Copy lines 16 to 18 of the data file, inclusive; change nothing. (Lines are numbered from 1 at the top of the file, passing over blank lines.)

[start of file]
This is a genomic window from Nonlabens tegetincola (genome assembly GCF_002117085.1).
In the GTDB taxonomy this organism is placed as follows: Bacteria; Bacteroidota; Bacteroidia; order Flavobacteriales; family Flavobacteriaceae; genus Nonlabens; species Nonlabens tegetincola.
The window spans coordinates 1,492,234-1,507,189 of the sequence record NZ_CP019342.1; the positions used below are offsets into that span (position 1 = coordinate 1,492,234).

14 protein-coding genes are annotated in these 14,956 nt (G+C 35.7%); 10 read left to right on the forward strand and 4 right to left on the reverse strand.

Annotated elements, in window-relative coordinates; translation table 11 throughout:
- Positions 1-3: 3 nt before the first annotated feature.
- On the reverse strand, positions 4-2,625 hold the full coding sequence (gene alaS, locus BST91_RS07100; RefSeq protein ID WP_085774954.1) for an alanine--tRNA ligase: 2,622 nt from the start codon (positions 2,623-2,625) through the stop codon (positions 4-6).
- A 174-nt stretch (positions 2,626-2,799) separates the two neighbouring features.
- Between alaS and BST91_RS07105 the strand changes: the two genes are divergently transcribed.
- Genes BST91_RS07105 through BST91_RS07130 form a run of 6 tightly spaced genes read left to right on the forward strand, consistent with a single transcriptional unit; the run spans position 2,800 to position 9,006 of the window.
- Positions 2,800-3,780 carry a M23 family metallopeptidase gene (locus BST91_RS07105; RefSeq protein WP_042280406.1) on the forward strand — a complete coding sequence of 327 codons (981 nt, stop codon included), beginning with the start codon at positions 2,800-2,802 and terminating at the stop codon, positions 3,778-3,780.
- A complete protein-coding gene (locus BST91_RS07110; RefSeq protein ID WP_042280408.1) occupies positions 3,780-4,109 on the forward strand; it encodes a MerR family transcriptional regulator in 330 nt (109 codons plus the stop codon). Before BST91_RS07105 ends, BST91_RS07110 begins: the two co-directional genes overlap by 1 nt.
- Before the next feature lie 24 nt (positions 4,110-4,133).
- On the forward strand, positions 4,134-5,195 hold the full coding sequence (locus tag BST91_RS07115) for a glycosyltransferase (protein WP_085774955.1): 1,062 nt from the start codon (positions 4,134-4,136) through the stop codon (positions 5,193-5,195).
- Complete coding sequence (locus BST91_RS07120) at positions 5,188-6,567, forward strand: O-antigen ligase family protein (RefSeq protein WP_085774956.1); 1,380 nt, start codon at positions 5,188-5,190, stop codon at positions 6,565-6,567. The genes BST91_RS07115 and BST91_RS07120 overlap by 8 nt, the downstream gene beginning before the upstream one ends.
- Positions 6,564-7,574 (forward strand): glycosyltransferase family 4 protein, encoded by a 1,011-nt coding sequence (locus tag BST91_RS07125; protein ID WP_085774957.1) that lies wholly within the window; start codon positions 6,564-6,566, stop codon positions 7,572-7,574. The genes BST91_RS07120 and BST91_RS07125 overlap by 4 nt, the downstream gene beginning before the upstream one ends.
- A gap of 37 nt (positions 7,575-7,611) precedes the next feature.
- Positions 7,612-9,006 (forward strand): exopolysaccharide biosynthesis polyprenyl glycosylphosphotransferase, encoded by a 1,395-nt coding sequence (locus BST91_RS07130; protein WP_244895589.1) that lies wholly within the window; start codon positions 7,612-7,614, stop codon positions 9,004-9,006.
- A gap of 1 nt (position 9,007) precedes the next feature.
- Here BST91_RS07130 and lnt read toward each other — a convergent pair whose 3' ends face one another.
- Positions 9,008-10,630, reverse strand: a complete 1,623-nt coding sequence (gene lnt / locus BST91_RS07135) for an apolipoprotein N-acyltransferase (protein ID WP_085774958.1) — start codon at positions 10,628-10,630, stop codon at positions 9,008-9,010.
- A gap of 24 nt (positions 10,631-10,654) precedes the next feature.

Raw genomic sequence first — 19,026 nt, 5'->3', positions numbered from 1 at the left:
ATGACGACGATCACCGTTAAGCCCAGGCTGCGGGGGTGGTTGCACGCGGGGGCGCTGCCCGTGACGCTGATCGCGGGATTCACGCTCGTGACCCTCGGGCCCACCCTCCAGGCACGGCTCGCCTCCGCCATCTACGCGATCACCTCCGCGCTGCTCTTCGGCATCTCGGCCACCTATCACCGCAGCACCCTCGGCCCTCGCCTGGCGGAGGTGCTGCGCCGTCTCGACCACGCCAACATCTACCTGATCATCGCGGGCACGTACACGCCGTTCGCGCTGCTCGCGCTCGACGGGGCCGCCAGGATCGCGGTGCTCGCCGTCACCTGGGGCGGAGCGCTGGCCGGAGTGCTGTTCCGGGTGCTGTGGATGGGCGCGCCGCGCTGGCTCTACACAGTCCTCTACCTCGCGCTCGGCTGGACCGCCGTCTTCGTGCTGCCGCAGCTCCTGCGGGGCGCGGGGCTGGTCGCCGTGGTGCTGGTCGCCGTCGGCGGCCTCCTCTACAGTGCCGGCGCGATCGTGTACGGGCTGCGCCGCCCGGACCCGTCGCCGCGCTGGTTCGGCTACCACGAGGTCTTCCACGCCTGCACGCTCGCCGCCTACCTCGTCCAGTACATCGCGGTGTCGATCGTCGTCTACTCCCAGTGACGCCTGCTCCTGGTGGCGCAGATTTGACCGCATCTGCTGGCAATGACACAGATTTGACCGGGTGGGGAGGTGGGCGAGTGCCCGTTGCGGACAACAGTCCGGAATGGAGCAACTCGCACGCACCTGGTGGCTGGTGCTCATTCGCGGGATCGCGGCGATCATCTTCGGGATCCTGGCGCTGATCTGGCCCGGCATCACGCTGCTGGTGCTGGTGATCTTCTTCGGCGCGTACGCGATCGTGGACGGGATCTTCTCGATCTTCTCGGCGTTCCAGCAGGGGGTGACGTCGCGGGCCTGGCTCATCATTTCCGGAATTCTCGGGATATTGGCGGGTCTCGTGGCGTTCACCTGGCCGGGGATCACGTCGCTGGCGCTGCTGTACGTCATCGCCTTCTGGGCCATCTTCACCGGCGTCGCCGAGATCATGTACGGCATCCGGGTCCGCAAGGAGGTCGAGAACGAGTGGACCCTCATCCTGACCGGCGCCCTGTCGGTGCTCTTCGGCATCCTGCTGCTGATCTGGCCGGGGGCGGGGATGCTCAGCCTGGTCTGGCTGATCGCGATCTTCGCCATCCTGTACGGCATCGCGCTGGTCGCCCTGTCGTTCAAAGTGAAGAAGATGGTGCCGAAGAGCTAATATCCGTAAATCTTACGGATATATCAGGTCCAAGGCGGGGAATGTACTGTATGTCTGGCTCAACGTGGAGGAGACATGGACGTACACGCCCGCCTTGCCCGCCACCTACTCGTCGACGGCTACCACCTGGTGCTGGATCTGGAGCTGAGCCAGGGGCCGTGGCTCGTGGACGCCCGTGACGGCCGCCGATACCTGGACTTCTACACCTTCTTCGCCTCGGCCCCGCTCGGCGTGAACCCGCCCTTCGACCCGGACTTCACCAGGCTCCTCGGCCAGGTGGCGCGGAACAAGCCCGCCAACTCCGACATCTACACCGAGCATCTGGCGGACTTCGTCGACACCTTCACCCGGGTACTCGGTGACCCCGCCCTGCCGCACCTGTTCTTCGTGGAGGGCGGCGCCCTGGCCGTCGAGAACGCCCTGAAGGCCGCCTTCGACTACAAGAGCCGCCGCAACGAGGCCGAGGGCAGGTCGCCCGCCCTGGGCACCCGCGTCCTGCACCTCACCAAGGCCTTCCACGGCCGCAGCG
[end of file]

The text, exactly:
- Positions 6,564-7,574 (forward strand): glycosyltransferase family 4 protein, encoded by a 1,011-nt coding sequence (locus tag BST91_RS07125; protein ID WP_085774957.1) that lies wholly within the window; start codon positions 6,564-6,566, stop codon positions 7,572-7,574. The genes BST91_RS07120 and BST91_RS07125 overlap by 4 nt, the downstream gene beginning before the upstream one ends.
- A gap of 37 nt (positions 7,575-7,611) precedes the next feature.
- Positions 7,612-9,006 (forward strand): exopolysaccharide biosynthesis polyprenyl glycosylphosphotransferase, encoded by a 1,395-nt coding sequence (locus BST91_RS07130; protein WP_244895589.1) that lies wholly within the window; start codon positions 7,612-7,614, stop codon positions 9,004-9,006.